"Climate impact assessments of suborbital and orbital rockets must consider black carbon emissions, or else they ignore the most significant part of the total climate impact from rockets," he adds. "This includes existing assessments that may need to be brought up to date."
Darin Toohey of the University of Colorado in Boulder, also a coauthor, says the team based its work on reasonable assumptions about rocket chemistry and atmospheric physics. "Yet we are unsure about actual rocket emissions," he notes, adding that "measurements in actual rocket plumes and further climate modeling will be needed to gain confidence in these results."
The research was funded by The Aerospace Corporation and NASA.Title:
Peter Weiss | American Geophysical Union
The Great Unknown: Risk-Taking Behavior in Adolescents
19.01.2017 | Max-Planck-Institut für Bildungsforschung
A sudden drop in outdoor temperature increases the risk of respiratory infections
11.01.2017 | University of Gothenburg
An important step towards a completely new experimental access to quantum physics has been made at University of Konstanz. The team of scientists headed by...
Yersiniae cause severe intestinal infections. Studies using Yersinia pseudotuberculosis as a model organism aim to elucidate the infection mechanisms of these...
Researchers from the University of Hamburg in Germany, in collaboration with colleagues from the University of Aarhus in Denmark, have synthesized a new superconducting material by growing a few layers of an antiferromagnetic transition-metal chalcogenide on a bismuth-based topological insulator, both being non-superconducting materials.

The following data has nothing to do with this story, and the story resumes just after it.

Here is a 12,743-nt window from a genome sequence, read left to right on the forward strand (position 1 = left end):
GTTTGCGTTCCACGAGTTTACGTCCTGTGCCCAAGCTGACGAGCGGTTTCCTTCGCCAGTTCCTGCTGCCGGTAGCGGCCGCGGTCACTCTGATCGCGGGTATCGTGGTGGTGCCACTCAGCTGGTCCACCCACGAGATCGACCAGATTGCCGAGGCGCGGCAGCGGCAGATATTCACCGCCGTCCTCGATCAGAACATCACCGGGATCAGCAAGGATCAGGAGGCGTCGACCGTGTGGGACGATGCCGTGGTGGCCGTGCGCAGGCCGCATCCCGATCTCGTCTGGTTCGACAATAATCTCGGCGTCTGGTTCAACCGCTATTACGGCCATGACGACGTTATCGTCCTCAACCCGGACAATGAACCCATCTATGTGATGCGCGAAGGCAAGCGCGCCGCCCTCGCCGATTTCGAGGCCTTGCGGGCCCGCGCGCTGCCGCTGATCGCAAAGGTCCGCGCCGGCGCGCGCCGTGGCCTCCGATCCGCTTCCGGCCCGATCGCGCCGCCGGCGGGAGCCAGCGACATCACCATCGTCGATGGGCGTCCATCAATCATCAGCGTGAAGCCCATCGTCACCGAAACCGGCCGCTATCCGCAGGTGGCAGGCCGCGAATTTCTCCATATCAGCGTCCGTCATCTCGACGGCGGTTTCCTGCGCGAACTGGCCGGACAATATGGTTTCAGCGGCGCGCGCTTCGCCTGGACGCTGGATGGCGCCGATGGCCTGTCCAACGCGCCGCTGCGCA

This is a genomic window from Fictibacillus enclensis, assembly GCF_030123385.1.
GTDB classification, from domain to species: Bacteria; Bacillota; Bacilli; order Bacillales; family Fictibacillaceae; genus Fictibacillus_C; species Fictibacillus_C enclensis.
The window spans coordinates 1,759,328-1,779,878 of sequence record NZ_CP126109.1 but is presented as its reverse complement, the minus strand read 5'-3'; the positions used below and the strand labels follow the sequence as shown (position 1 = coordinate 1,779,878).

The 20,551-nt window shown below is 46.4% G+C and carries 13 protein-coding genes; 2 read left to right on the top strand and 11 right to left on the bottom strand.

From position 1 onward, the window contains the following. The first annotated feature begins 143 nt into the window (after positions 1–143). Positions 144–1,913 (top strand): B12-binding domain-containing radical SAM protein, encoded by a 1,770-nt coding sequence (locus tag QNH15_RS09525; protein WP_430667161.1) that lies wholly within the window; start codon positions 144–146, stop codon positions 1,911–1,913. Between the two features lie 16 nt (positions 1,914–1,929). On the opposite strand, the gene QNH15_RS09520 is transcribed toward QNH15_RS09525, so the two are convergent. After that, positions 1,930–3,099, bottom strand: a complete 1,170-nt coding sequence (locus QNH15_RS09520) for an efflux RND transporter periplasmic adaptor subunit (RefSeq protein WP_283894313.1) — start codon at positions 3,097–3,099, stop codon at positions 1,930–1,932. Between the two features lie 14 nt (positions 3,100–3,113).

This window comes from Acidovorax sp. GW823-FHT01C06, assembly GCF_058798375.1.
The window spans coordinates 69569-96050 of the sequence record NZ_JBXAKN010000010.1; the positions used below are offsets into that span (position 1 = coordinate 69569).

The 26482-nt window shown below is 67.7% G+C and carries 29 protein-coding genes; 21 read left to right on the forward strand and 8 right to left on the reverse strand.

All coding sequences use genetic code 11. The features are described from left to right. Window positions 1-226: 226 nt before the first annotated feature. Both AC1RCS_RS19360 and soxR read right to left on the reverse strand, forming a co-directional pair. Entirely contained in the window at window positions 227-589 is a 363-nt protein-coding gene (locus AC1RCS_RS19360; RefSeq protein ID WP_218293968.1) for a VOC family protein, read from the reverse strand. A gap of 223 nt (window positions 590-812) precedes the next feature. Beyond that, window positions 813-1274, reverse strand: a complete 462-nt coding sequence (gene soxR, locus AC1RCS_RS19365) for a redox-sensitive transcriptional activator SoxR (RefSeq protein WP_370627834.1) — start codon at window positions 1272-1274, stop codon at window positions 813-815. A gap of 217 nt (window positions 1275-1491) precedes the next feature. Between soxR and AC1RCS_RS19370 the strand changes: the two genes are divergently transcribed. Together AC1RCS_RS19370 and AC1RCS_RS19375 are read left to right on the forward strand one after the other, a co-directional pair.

While superconductivity and magnetism are generally believed to be mutually exclusive, surprisingly, in this new material, superconducting correlations...
Laser-driving of semimetals allows creating novel quasiparticle states within condensed matter systems and switching between different states on ultrafast time scales
Studying properties of fundamental particles in condensed matter systems is a promising approach to quantum field theory. Quasiparticles offer the opportunity...
Among the general public, solar thermal energy is currently associated with dark blue, rectangular collectors on building roofs. Technologies are needed for aesthetically high quality architecture which offer the architect more room for manoeuvre when it comes to low- and plus-energy buildings. With the “ArKol” project, researchers at Fraunhofer ISE together with partners are currently developing two façade collectors for solar thermal energy generation, which permit a high degree of design flexibility: a strip collector for opaque façade sections and a solar thermal blind for transparent sections. The current state of the two developments will be presented at the BAU 2017 trade fair.
As part of the “ArKol – development of architecturally highly integrated façade collectors with heat pipes” project, Fraunhofer ISE together with its partners...
19.01.2017 | Event News
10.01.2017 | Event News
09.01.2017 | Event News
20.01.2017 | Awards Funding
20.01.2017 | Materials Sciences
20.01.2017 | Life Sciences